Bengal Cat Lingo

Bengal Cat Lingo

Want to learn some Bengal cat lingo? Do terms like SBT or ALC leave you feeling confused? What about fuzzies or glitter?

Don’t worry, I’m here to decode some of this crazy Bengal lingo for you!


The Asian Leopard Cat (felis bengalensis),  also called prionaluris bengalensis, is the small wild cat ancestor of the Bengal breed, weighing between 6 to 13 pounds. The ALC ranges from Siberia in the northern end of its range through China, India, Southeast Asia and into Malaysia. A subspecies of the ALC is found on Iriomote Island. The breed name, Bengal, is derived from the ALC’s Latin species name.

Asian Leopard cat lying down

Asian Leopard Cat



Glitter causes the hair to sparkle. Air bubbles encircling the individual hairs and reflect the light, are responsible for the sparkling effect. The glitter appears crystal clear on a silver or lynx (snow) Bengal and gold on a brown Bengal. This  hereditary trait was introduced into the Bengal breed by Tory of Dehli, a street cat from India that was later registered as an Indian Mau.


Silver Bengal pattern showing glitter

Glitter on a silver Bengal

Glitter on a seal lynx (snow) Bengal

Glitter in a brown Bengal

Glitter on a brown Bengal




One or more vertical markings on the body,  often found directly behind the front legs at the ribs. Rib bars can also be rosetted. They are undesirable in a Bengal.




The ‘fuzzies’ is a stage most Bengal kittens experience, generally from approximately four to five weeks of age to around eleven to sixteen weeks.

The coat changes color and texture with guard hairs more prominent. The grayish “fuzzy” coat obscures the pattern. This is thought to be inherited from the ALC as a type of protective camouflage.

Silver Bengal kitten showing fuzzy coat

Silver Bengal kitten in the ‘fuzzies’

Silver Bengal kitten

The same silver kitten, the ‘fuzzies’ have cleared

Female Cheetah and cubs

Cheetah cubs showing the ‘fuzzies’

You can read more about the fuzzies Here


SBT = Stud Book Tradition


When looking for a Bengal, you will typically find SBT Bengals. The letters “SBT” are found at the front of your Bengal’s registration number if registered with TICA. SBT Bengals are the result of breeding Bengals with other Bengals, and they are at least four generations removed from an ALC. Your average Bengal has only a small percentage of Asian leopard cat, but they possess the desirable looks and temperament that everyone loves.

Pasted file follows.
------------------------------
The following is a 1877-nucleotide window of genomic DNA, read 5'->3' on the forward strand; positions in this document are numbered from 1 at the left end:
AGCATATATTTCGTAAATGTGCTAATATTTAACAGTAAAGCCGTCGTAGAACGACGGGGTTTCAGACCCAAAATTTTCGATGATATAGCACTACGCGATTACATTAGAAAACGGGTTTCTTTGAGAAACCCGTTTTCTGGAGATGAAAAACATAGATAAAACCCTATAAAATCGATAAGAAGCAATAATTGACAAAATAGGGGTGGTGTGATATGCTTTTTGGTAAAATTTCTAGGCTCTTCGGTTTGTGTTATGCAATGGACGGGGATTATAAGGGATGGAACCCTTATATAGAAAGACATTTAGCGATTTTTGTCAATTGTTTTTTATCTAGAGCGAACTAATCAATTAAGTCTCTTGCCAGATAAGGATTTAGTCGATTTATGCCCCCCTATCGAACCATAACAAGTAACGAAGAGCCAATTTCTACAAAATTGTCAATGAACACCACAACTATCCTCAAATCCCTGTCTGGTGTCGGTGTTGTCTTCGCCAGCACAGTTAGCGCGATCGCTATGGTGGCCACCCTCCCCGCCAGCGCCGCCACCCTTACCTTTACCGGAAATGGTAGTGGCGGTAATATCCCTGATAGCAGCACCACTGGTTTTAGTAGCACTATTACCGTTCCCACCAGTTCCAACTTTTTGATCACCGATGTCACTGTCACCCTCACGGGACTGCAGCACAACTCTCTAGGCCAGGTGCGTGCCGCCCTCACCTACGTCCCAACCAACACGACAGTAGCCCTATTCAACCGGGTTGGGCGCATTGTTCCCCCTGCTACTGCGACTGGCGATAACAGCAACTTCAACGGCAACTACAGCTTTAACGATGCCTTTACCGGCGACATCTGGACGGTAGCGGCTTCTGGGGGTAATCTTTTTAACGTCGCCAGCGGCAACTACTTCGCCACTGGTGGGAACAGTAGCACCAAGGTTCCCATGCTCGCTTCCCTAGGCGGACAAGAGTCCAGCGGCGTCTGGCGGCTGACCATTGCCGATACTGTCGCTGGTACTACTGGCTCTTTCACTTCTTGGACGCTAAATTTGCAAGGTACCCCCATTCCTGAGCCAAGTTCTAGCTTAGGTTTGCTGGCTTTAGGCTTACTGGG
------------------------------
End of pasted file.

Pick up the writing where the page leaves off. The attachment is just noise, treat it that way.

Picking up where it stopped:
Rosettes are highly desirable markings with more than one shade of color. There are several types of rosettes distinctive to the Bengal.

Bengal cat patterns are inspired by wildcats from around the world.

When Jean Mill created the Bengal she hoped that by creating this breed, it would help decrease the number of wildcats being killed for their beautiful fur. Her reasoning was that people would be less inclined to wear real fur that resembled their own domesticated pet.


The coats and patterns of Asian Leopard cats can vary widely. One of wildest looking rosettes  is the arrow head. The arrowhead  shape of the rosettes give a horizontal flow and feeling of movement to the pattern even when the cat is still. This is the first type of rosette that was developed in the early examples of the Bengal breed.

Silver Bengal cat showing arrow head rosettes

QGCH Silverstorm Raindance showing arrowhead rosetting

Asian leopard cat

Asian Leopard Cat




One the other end of the scale are clouded leopard rosettes. Bengals with this pattern have  huge rosettes all the way over the shoulders to the tail, reminiscent of the clouded leopard.


Clouded Leopard

Clouded Leopard

Silver Bengal cat showing clouded rosettes

RW SGCH Silverstorm The Maharajas Cat showing Clouded rosetting

You can read about other types of rosettes including ‘paw print rosettes’ and ‘doughnut rosettes’ on my Bengal Pattern page.


A Bengal with a good “type”  shares many physical traits and has a similar body structure to the wild Asian Leopard Cat.